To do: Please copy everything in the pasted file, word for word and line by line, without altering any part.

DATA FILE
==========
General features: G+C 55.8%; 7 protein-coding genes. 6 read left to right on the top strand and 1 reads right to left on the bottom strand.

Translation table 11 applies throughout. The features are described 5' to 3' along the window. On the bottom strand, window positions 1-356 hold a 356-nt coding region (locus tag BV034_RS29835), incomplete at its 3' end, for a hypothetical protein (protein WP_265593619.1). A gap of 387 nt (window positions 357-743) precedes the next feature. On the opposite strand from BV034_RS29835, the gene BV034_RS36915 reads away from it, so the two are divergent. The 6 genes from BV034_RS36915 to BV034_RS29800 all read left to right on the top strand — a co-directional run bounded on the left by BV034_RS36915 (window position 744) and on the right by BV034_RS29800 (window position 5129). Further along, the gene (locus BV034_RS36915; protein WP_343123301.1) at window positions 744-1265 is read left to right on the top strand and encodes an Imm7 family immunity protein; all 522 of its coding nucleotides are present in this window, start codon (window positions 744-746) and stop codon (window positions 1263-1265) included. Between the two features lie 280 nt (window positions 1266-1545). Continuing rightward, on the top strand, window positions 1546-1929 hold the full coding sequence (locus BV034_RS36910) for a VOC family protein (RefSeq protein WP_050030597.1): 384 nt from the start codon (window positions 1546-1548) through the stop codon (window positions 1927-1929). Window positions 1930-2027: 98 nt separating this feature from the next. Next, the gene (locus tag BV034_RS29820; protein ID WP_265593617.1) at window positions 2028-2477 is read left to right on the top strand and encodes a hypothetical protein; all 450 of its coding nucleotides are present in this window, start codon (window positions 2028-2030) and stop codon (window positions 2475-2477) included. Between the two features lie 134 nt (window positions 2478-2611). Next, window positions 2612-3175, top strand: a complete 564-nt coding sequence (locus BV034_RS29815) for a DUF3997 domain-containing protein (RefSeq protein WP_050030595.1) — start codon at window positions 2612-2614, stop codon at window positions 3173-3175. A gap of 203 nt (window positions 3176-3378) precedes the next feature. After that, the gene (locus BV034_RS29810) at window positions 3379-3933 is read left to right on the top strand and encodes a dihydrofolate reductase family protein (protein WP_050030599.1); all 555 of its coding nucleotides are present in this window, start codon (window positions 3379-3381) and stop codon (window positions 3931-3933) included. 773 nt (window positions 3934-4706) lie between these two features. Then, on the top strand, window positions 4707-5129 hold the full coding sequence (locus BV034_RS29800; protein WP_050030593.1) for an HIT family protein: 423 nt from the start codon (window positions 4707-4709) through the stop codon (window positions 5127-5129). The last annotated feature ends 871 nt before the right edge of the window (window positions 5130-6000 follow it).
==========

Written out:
General features: G+C 55.8%; 7 protein-coding genes. 6 read left to right on the top strand and 1 reads right to left on the bottom strand.

Translation table 11 applies throughout. The features are described 5' to 3' along the window. On the bottom strand, window positions 1-356 hold a 356-nt coding region (locus tag BV034_RS29835), incomplete at its 3' end, for a hypothetical protein (protein WP_265593619.1). A gap of 387 nt (window positions 357-743) precedes the next feature. On the opposite strand from BV034_RS29835, the gene BV034_RS36915 reads away from it, so the two are divergent. The 6 genes from BV034_RS36915 to BV034_RS29800 all read left to right on the top strand — a co-directional run bounded on the left by BV034_RS36915 (window position 744) and on the right by BV034_RS29800 (window position 5129). Further along, the gene (locus BV034_RS36915; protein WP_343123301.1) at window positions 744-1265 is read left to right on the top strand and encodes an Imm7 family immunity protein; all 522 of its coding nucleotides are present in this window, start codon (window positions 744-746) and stop codon (window positions 1263-1265) included. Between the two features lie 280 nt (window positions 1266-1545). Continuing rightward, on the top strand, window positions 1546-1929 hold the full coding sequence (locus BV034_RS36910) for a VOC family protein (RefSeq protein WP_050030597.1): 384 nt from the start codon (window positions 1546-1548) through the stop codon (window positions 1927-1929). Window positions 1930-2027: 98 nt separating this feature from the next. Next, the gene (locus tag BV034_RS29820; protein ID WP_265593617.1) at window positions 2028-2477 is read left to right on the top strand and encodes a hypothetical protein; all 450 of its coding nucleotides are present in this window, start codon (window positions 2028-2030) and stop codon (window positions 2475-2477) included. Between the two features lie 134 nt (window positions 2478-2611). Next, window positions 2612-3175, top strand: a complete 564-nt coding sequence (locus BV034_RS29815) for a DUF3997 domain-containing protein (RefSeq protein WP_050030595.1) — start codon at window positions 2612-2614, stop codon at window positions 3173-3175. A gap of 203 nt (window positions 3176-3378) precedes the next feature. After that, the gene (locus BV034_RS29810) at window positions 3379-3933 is read left to right on the top strand and encodes a dihydrofolate reductase family protein (protein WP_050030599.1); all 555 of its coding nucleotides are present in this window, start codon (window positions 3379-3381) and stop codon (window positions 3931-3933) included. 773 nt (window positions 3934-4706) lie between these two features. Then, on the top strand, window positions 4707-5129 hold the full coding sequence (locus BV034_RS29800; protein WP_050030593.1) for an HIT family protein: 423 nt from the start codon (window positions 4707-4709) through the stop codon (window positions 5127-5129). The last annotated feature ends 871 nt before the right edge of the window (window positions 5130-6000 follow it).